Kindle, Nook causing Apocalypse – New Book sells more ebooks than hardcovers

The Kindle 3 has just begun to reach readers and already Kindle, Nook are causing a huge seismic shift. We have the first major book release that is selling more ebooks than hardcovers.

Laura Lippman book sells 4,739 e-books and 4,000 physical hardcovers in first 5 days

We get this interesting snippet from the Wall Street Journal about the new Laura Lippman thriller –

Laura Lippman’s thriller, “I’d Know You Anywhere”, went on sale Aug. 17, and in its first five days sold 4,739 e-books and 4,000 physical hardcovers, said News Corp.’s HarperCollins Publishers.

Harper Collins is predictably stunned –

“This is the first book of ours of any consequence that has sold more e-books than hardcovers in the first week,”

It’s also beginning to realize some of the advantages of ebooks –

… if a book gets a good review, it gets a faster lift on the digital side than it does on the physical side because people who have e-readers can buy and read it immediately

Who would have thought there were advantages to selling ebooks?

Perhaps Publishers will now stop trying to kill ebooks and start focusing on how to make the most of them. HarperCollins sold more ebooks even though it had hardcovers lined up in bookstores and grocery stores and online. Surely, that’s a sign.

Is this a random occurrence or the beginning of a trend?

Around a month ago, Amazon said it’s selling more ebooks than hardcovers. However, it was counting Kindle ebook sales (which are probably 80% to 90% of total ebook sales) and comparing them against its own hardcover book sales (obviously much less than 80% of total hardcover book sales).

It was impressive but nowhere as impressive as today’s announcement from Harper Collins.

The Laura Lippman book from Harper Collins is selling more ebooks than hardcovers. It’s doing this even though it’s overpriced at $12.99.

The higher ebook sales mean sales through eReaders like Kindle, Nook, and Sony and via devices like iPad resulted in more ebook sales than there were hardcover sales. Hardcovers were probably sold through Amazon, WalMart, B&N, Grocery stores, Target, and everywhere else – It’s just absolutely stunning that eBooks outsold all those channels combined.

If we assume Kindle and Nook eReaders accounted for 80% of ebook sales (feel free to argue that 80% of ebook sales were through iPhones or smartphones) that would mean 3,791 ebook sales were via Kindles and Nooks. That’s almost as much as ALL physical channels combined.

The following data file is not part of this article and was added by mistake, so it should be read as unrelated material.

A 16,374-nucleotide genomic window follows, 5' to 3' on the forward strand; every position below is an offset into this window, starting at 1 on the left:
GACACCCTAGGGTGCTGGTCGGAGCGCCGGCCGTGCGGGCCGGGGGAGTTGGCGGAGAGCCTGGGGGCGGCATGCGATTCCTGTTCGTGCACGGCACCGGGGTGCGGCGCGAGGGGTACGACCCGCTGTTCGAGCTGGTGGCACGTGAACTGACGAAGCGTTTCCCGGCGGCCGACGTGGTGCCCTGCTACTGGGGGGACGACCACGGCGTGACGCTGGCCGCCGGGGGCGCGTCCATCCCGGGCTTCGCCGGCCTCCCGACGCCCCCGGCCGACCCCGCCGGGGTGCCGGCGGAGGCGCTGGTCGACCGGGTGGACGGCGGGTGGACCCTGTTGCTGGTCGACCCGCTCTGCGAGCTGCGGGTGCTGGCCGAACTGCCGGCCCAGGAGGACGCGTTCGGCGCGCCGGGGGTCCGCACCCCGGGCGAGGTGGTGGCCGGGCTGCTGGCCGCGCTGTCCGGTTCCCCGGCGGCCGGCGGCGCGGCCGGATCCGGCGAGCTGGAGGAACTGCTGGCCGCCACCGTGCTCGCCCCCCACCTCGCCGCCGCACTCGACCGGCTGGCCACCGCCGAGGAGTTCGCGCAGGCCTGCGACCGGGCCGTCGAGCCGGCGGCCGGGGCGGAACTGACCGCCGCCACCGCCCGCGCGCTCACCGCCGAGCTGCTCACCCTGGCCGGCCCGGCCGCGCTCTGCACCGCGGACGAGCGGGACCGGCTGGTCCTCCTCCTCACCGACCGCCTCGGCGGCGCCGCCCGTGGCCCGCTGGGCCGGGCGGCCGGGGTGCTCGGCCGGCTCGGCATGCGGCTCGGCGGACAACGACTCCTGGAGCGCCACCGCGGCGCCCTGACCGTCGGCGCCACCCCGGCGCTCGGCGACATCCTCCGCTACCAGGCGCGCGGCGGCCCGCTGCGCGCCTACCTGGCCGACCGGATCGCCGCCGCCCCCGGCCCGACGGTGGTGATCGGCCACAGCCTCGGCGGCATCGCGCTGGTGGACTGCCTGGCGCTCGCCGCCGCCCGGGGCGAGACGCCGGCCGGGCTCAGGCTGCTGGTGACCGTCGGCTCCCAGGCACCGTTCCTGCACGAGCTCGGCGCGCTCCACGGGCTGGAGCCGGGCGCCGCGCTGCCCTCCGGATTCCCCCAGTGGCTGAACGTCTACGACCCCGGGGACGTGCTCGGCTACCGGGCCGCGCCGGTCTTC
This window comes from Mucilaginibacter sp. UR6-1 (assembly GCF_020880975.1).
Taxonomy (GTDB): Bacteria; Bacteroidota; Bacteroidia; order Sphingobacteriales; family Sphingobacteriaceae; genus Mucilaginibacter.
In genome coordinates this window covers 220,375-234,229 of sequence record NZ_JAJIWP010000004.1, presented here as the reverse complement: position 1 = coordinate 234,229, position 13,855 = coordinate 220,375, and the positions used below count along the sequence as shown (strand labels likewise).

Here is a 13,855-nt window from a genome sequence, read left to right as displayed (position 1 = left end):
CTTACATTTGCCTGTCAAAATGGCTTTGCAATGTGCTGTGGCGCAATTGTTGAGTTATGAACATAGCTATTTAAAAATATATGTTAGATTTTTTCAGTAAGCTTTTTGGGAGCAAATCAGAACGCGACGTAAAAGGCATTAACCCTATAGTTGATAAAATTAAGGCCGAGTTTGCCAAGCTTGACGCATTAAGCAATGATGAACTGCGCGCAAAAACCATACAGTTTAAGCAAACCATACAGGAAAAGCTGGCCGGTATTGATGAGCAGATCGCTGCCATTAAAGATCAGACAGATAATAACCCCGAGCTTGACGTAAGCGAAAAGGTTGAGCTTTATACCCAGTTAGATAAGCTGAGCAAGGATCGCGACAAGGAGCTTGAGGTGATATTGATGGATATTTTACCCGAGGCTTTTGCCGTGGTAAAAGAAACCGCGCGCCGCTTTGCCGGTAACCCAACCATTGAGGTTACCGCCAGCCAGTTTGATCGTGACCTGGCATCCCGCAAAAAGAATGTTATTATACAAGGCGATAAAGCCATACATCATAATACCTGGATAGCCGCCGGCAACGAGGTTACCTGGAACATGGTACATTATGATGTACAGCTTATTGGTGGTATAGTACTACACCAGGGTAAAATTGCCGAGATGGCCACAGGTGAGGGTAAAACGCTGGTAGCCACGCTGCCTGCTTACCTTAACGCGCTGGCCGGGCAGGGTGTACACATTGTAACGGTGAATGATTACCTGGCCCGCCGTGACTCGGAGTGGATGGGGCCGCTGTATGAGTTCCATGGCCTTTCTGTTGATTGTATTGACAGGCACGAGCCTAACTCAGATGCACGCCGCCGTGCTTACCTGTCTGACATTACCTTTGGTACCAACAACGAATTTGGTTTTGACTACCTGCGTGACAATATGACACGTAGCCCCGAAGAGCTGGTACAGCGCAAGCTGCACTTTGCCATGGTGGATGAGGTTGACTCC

It may very well be the start of a trend 

In a few weeks we’ll have perhaps half a million to a million Kindle 3s and Kindle WiFis in people’s hands. In a month or two after that we’ll have Nook 2s and Sony 650s and even more Kindle 3s in readers’ hands.

If a book is already selling more ebooks than hardcovers then in a few months we might see a lot more books sell more ebooks than hardcovers.

A commenter at the WSJ article makes a very good point –

 Often publisher-reported sales are equivalent to the number of units that get sold to distributors/retail outlets, and judging by the round number “4,000″ physical sales, consumer purchases may not even be represented here.

In fact, could this number be even lower??

He’s the founder of BookSwim so he might be biased against Publishers. However, it does seem that the 4,000 number could be an exaggeration – books shipped as opposed to books sold.

Things are getting very, very interesting.

3 thoughts on “Kindle, Nook causing Apocalypse – New Book sells more ebooks than hardcovers”

  1. Unfortunately, the flip side of this is that it’s going to help cement the $12.99 price point, even if there are relatively few books that can do well at that price point.

  2. I’m ready to be shot down on this, but is the reporting system from all those outlets up to the job of providing sales data so quickly? I would think that ebook sales are tallied accurately and fast but that, at best, the 4,000 is a rough estimate and, at worst – as you indicate – represent ‘sales’ to retailers and not by them.

  3. This doesn’t surprise me at all. In this household of two seniors, we’ve not bought hardcovers for literally decades — but we now have three Kindles: a DXi, a K2i, and as of yesterday, a K3. My husband is particularly grateful for the Kindles, as at 76 he now needs quite large type. The variable font sizing of the Kindles has provided that for him.

    As for the price, I don’t think this will remain a big problem. When we weren’t buying hardcovers, we just waited for the paperbacks to come out. The publishers will be doing ‘windowing’ of prices, and only the must-have buyers will purchase e-books when the price is competing with that of the hardcover.

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